Grace for Ourselves and Others

By Dr. Mark Poindexter

This is a meditation on grace that I shared at our Ash Wednesday service.  It was based on Psalm 51.

Well, being from Indiana I am a basketball fan.  I’ve been a fan of the Indiana Pacers ever since they were in the ABA, used a red, white and blue basketball and played against the Virginia Squires. I also like the college teams – especially Purdue, Notre Dame, but mostly Indiana University.  IU is doing well this year – they have 19 wins and 5 losses this season and have been in the top twenty-five rankings.  And of course IU has all sorts of fans all over the state – some of them who put a lot of emotional energy into the game.

It was a couple of years ago.  IU was having an even better season than they are now.  They were standing at 20 wins and 2 losses.  They were playing Illinois.  It was a tough game but IU lost on a last second shot.  I was friends with another IU Fan on Facebook who wrote this on his Facebook page for everyone to see, “UNBELIEVABLE!!!! TOTALLY embarrassing, a NIGHTMARE – this season with the possibility of a Big ten title is OVER.  Really Guys!!!!!!!”  He used a lot of capital letters and exclamation points to get his point across. 

My first reaction to that post was that it was a lot of emotion for someone who probably never played the game at any level and doesn’t understand what it is like to compete against folks who are trying just as hard as you are to win the game.  And second the loss meant their record dropped to all of 20-3 and they were still tied for first place in the Big 10.  That’s pretty good   But here was somebody, a supposed fan, ready to write their season off because of a last second, two point loss.  Really?

Maybe one of the most important things for us to remember about life, is no single moment in our life, whether it is a moment of great accomplishment or a moment of stark failure, no single moment should be allowed to define who we are.  Life is much more complex than that.  We are much more than what we are at any single point in history.

For years, Lance Armstrong, was thought to be the ultimate champion, not only because of his seven bicycle victories in the Tour de France, but also because of his personal triumph over cancer and his Live Strong Foundation which supports those that battle that awful disease.  But then we learned because of investigations, and by his own word, that his bicycle victories included his cheating through performance enhancing drugs and his rise to the top included his willingness to lie and squash anyone who presented an obstacle to him.  Even with that information about being someone who lied and cheated his way to victory, someone who trampled on others, there were those suffering from cancer and their families who said that in spite of all that, Lance Armstrong would always be a hero to them for what he has done to help further cancer research and to inspire and support cancer patients.  So which is Lance Armstrong then - liar, cheat, manipulator or hero, inspiring champion?  Is he just one or the other or both and?  Does it depend on whether you were one of his bicycling competitors or whether you are one the cancer patients who have been inspired by him?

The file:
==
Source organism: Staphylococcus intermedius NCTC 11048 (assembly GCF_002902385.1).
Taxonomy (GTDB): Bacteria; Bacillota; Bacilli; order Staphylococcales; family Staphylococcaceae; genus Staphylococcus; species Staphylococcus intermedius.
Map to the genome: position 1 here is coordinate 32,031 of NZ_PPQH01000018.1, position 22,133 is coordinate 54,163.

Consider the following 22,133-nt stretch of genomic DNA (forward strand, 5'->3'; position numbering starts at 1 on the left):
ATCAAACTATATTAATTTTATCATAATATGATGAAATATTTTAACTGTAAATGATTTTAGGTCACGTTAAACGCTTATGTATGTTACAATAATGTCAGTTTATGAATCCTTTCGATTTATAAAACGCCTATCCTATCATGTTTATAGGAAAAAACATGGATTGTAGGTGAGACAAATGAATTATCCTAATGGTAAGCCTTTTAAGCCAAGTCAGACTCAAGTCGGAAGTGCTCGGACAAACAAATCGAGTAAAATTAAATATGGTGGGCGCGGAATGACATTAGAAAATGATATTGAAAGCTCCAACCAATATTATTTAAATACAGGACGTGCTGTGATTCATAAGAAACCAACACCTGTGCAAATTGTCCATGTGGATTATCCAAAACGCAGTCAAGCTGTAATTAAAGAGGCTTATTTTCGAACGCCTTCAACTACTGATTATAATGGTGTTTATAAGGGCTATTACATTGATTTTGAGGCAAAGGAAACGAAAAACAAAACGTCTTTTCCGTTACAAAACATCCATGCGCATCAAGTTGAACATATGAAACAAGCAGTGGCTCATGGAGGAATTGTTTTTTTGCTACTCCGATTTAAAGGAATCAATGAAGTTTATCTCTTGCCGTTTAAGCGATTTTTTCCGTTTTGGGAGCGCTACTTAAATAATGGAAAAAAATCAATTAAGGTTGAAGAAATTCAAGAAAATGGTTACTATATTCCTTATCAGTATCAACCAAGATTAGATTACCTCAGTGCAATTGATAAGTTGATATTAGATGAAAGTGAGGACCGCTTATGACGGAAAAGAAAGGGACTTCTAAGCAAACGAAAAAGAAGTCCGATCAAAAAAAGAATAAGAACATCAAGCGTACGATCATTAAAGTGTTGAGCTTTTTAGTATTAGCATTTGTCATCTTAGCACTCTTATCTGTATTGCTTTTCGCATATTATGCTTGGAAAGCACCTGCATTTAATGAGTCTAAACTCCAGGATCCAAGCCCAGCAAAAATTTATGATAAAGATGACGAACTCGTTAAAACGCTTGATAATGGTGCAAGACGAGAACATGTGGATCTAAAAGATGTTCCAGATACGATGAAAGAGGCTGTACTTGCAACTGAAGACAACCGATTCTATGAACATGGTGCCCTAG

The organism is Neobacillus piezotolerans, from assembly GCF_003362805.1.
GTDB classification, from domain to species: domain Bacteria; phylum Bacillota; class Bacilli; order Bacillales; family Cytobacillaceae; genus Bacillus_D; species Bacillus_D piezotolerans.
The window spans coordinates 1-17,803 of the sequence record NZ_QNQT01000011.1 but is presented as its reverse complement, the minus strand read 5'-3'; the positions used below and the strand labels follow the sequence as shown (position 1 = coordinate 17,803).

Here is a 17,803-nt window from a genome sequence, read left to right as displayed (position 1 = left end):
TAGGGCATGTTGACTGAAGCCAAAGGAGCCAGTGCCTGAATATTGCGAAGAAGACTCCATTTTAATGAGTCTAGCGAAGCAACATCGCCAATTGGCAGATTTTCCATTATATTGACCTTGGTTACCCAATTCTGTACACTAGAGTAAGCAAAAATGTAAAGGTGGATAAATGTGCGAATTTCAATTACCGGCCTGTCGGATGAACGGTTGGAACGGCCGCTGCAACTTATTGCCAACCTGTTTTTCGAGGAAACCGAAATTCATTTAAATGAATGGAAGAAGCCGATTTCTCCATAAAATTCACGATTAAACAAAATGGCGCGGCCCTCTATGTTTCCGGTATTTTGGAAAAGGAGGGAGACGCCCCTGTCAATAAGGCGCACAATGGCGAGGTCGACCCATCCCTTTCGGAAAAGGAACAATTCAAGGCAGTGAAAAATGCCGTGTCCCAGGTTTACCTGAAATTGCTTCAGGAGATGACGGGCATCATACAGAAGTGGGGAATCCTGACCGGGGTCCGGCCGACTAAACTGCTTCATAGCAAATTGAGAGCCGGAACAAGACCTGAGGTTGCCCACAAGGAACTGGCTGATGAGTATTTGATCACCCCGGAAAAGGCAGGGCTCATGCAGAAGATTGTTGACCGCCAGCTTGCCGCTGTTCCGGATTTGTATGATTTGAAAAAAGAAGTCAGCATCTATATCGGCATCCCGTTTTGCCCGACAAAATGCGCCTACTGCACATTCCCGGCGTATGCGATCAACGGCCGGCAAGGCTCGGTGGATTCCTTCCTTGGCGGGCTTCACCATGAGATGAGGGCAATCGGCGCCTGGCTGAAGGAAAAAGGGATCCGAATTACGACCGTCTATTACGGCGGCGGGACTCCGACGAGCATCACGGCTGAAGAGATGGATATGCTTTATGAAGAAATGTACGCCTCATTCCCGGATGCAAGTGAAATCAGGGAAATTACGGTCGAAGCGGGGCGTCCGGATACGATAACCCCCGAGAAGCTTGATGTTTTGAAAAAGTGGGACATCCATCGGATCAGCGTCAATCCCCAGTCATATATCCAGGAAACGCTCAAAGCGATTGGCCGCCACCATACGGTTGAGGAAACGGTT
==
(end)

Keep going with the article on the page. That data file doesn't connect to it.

In the Psalm we have read today we have King David confessing profound sinfulness.  The result of being confronted by the prophet Nathan.  David had committed adultery with Bathsheba and when discovered he conspired to have Bathsheba’s husband Uriah killed.  Imagine if David was our political leader and such a scandal broke out. There would be no stone unturned in getting that guy out of office and putting him behind bars, because no one is supposed to be above the law,  King David, corrupt, adulterer, murderer – yet the scriptures say that David was also a man after God’s own heart.  We still use the story of David defeating Goliath to inspire us to conquer the giants in our own lives.  And David’s words are scripture, the Word of the Lord.  Psalms 23 is the most often cited as one to be read in the most difficult time of the human journey the journey of death and grief.  “The Lord is my shepherd, I shall not want, . . .” Aren’t those beautiful words – some of the most beloved in the whole Bible?  Well who wrote them- David the corrupt adulterer and murderer or David a man after God’s own heart?   One or the other, both/and.

What about Paul?  When the church was starting he was violently opposed to it.  When Stephen was stoned for proclaiming the gospel, the first Christian martyr, Paul was there and he did nothing to stop it.  In fact, the scriptures say that he approved of the killing.  It also says that he breathed “threats and murder” against those who followed Jesus. But then Paul himself became a follower and he ended up writing quite a bit of the New Testament and writing those powerful words about “clothing ourselves in love which binds everything together in perfect harmony.”  Which was Paul – the one who approved of the stoning of Stephen, who breathed threats and murder against the church or the one who wrote about the importance of love?  Well he was both wasn’t he?